Captured Iraqis have given U.S. interrogators information about possible chemical and biological weapons sites, the commander of American ground troops in Iraq said Friday.

Lt. Gen. David McKiernan (search) said he's confident there are biological and chemical weapons still hidden in Iraq. No such weapons have been found, although President Bush said he ordered the war to eliminate what he said were Iraq's weapons of mass destruction (search).

Information on chemical and biological weapons is rare because so few Iraqis were involved in those programs, McKiernan told Pentagon reporters over a video link from Baghdad. Questioning of some Iraqi officials has been fruitful, however, he said.

"From some interrogations, we get information that leads us to another source, that we have to go locate certain facilities and go in there and check those out," McKiernan said. "I'm not going to go into the details, but there is discussion from both the chemical and the biological side that leads us to intelligence that we have to go confirm or deny."

The failure to find any banned weapons in Iraq has prompted critics in the United States and abroad to question whether Bush overstated the evidence that Saddam Hussein's regime had them. McKiernan said he had no such doubts.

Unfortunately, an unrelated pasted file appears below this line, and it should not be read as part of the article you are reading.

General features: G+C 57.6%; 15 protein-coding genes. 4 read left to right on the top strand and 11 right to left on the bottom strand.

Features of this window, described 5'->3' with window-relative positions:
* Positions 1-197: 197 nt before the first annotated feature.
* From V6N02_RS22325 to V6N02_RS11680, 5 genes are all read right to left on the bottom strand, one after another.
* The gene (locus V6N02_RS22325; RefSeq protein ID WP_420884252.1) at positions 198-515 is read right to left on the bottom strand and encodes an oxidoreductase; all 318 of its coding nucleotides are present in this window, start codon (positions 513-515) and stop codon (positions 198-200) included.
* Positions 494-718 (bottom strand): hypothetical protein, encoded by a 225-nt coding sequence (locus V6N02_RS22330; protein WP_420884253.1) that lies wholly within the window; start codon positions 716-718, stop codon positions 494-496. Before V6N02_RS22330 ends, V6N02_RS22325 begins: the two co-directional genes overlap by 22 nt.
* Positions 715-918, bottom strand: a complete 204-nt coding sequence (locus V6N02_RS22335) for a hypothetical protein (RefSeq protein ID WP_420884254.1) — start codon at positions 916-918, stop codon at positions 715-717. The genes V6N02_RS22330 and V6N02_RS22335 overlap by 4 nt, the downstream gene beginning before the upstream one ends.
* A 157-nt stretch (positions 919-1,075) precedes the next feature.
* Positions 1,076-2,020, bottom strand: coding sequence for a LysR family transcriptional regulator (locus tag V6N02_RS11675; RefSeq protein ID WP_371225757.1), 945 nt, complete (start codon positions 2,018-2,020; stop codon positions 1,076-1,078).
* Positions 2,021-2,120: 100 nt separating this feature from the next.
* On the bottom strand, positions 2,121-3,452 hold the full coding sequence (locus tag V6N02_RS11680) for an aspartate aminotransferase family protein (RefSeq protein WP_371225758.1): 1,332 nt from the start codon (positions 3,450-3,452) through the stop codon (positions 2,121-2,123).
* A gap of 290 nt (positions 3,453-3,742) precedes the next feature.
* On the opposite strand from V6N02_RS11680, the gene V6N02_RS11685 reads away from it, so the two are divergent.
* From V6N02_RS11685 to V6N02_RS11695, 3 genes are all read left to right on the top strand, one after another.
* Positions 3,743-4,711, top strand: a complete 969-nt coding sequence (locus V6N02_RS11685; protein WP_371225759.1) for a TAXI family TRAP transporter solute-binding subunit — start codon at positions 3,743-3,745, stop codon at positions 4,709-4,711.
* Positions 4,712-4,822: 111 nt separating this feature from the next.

"Even if there were no interrogations, I would tell you personally, I think there's a lot still hidden that it will take time for us to uncover," McKiernan said.

The general said the attacks against U.S. troops in Iraq do not appear to be coordinated by any central authority. A prominent former Iraqi exile, Ahmed Chalabi of the Iraqi National Congress (search), said this week that Saddam was still alive and offering bounties for the killing of American troops.

McKiernan said the attacks were "only coordinated locally, not nationally."

Still, "there is the probability that there are financial trails that lead to other parts of Iraq and there might be communications that go to other parts," McKiernan said. He didn't elaborate.

McKiernan said many of the attacks were from former members of Saddam's Baath Party (search), his intelligence services or Special Republican Guard.

American troops will begin to leave Iraq "when the time is right," McKiernan said, though he would not predict when that would be. Some units, such as the Army's 3rd Infantry Division, have been in Iraq for nearly three months after spending nearly a year preparing for the invasion in Kuwait.

"I'm not worried about our units and our soldiers losing their combat edge," McKiernan said, adding that some equipment had to be repaired or replaced.